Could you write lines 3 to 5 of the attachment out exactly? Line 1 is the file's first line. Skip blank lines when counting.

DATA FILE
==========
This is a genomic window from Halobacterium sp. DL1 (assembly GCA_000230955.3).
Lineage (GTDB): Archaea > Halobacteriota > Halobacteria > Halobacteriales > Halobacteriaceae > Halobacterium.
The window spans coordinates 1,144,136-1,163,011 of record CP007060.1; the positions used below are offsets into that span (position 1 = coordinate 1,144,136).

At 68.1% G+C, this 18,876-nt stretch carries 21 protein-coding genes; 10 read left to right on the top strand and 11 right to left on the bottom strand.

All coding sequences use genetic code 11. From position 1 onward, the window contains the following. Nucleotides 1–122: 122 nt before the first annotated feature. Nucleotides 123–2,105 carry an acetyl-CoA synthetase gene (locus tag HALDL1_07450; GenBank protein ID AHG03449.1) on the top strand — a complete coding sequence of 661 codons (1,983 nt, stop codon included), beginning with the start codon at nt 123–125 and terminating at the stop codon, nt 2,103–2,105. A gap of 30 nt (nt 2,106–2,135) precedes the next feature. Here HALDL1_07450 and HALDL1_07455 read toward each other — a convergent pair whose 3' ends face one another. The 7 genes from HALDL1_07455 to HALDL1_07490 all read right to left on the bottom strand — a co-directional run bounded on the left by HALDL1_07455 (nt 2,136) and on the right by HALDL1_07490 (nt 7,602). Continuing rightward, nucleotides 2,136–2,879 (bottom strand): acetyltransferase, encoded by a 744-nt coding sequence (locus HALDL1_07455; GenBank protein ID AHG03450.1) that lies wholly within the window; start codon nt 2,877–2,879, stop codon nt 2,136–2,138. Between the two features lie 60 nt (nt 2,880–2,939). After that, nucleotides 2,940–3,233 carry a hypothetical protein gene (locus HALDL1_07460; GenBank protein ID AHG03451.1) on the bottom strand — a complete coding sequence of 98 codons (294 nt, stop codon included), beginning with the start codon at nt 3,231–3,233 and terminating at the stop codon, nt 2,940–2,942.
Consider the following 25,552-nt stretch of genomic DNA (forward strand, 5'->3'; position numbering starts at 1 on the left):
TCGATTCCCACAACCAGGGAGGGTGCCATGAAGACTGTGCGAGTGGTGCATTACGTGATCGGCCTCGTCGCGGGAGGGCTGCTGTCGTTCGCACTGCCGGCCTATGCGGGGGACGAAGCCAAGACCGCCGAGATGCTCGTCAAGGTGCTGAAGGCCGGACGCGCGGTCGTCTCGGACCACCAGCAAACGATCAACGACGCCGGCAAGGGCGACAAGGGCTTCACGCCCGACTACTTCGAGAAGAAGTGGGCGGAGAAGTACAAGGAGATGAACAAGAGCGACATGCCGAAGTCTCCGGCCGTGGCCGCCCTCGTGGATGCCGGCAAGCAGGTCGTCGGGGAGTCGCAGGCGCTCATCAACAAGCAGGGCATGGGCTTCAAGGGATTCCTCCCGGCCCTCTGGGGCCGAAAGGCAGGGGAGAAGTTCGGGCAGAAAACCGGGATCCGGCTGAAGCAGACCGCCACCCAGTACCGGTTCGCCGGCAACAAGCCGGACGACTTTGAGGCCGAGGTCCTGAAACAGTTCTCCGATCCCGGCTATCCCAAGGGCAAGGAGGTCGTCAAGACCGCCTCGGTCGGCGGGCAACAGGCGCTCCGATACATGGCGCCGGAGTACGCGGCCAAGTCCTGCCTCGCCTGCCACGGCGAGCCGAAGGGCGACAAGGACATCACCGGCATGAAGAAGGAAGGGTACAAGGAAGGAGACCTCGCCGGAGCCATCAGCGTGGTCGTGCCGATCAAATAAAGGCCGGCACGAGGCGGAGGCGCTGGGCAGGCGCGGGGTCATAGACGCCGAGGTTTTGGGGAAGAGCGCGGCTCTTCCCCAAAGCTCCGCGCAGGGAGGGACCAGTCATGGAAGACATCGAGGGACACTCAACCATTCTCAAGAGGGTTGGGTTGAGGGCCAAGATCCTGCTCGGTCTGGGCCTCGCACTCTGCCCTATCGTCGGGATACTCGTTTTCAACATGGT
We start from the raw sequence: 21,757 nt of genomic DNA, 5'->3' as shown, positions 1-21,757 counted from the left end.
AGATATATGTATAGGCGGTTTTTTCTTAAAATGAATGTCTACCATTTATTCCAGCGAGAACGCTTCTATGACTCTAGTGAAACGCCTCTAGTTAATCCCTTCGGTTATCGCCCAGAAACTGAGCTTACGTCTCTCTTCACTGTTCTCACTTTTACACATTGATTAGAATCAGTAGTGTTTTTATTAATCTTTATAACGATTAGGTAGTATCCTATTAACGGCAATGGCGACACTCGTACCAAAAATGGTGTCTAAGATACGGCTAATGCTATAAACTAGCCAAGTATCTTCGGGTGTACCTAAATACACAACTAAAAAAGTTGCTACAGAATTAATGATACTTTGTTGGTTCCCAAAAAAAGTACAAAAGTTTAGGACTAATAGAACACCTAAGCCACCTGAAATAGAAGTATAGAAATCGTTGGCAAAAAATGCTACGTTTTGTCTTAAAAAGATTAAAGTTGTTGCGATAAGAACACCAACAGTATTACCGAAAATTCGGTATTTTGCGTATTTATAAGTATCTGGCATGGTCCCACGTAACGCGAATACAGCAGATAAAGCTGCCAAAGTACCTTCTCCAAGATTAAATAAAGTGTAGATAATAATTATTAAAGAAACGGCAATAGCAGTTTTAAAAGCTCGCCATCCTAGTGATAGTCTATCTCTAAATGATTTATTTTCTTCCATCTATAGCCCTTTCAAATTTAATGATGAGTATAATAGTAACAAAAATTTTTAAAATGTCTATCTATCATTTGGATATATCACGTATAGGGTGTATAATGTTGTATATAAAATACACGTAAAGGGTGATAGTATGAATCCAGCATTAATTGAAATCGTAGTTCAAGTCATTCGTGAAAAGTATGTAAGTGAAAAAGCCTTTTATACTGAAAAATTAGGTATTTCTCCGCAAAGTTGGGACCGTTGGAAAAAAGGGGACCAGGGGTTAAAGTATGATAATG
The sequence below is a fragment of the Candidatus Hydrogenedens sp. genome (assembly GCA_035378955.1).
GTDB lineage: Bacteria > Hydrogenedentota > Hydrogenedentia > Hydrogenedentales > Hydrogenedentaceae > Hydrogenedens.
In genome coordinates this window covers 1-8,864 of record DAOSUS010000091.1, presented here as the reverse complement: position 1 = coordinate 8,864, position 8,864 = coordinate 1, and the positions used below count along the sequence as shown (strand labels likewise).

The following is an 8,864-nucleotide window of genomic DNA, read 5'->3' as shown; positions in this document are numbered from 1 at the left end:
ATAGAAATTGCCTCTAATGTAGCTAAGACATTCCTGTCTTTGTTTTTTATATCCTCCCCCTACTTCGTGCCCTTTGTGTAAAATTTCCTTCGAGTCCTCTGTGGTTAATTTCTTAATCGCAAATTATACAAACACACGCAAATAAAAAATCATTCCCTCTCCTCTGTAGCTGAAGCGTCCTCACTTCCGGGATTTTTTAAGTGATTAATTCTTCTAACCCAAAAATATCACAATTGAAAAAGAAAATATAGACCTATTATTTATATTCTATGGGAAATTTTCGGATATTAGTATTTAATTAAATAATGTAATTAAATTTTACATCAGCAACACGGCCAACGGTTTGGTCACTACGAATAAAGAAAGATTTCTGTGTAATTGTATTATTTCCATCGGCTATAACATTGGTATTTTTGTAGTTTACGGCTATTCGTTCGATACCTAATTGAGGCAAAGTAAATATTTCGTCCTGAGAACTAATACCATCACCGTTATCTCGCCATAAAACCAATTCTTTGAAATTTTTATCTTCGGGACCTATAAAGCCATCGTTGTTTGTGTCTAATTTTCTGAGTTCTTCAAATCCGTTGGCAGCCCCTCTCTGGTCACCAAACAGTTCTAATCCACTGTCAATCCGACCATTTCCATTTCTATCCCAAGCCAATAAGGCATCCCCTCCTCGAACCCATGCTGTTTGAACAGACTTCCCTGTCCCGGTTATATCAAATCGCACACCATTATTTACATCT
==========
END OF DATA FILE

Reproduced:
The window spans coordinates 1,144,136-1,163,011 of record CP007060.1; the positions used below are offsets into that span (position 1 = coordinate 1,144,136).

At 68.1% G+C, this 18,876-nt stretch carries 21 protein-coding genes; 10 read left to right on the top strand and 11 right to left on the bottom strand.

All coding sequences use genetic code 11. From position 1 onward, the window contains the following. Nucleotides 1–122: 122 nt before the first annotated feature. Nucleotides 123–2,105 carry an acetyl-CoA synthetase gene (locus tag HALDL1_07450; GenBank protein ID AHG03449.1) on the top strand — a complete coding sequence of 661 codons (1,983 nt, stop codon included), beginning with the start codon at nt 123–125 and terminating at the stop codon, nt 2,103–2,105. A gap of 30 nt (nt 2,106–2,135) precedes the next feature. Here HALDL1_07450 and HALDL1_07455 read toward each other — a convergent pair whose 3' ends face one another. The 7 genes from HALDL1_07455 to HALDL1_07490 all read right to left on the bottom strand — a co-directional run bounded on the left by HALDL1_07455 (nt 2,136) and on the right by HALDL1_07490 (nt 7,602). Continuing rightward, nucleotides 2,136–2,879 (bottom strand): acetyltransferase, encoded by a 744-nt coding sequence (locus HALDL1_07455; GenBank protein ID AHG03450.1) that lies wholly within the window; start codon nt 2,877–2,879, stop codon nt 2,136–2,138. Between the two features lie 60 nt (nt 2,880–2,939). After that, nucleotides 2,940–3,233 carry a hypothetical protein gene (locus HALDL1_07460; GenBank protein ID AHG03451.1) on the bottom strand — a complete coding sequence of 98 codons (294 nt, stop codon included), beginning with the start codon at nt 3,231–3,233 and terminating at the stop codon, nt 2,940–2,942.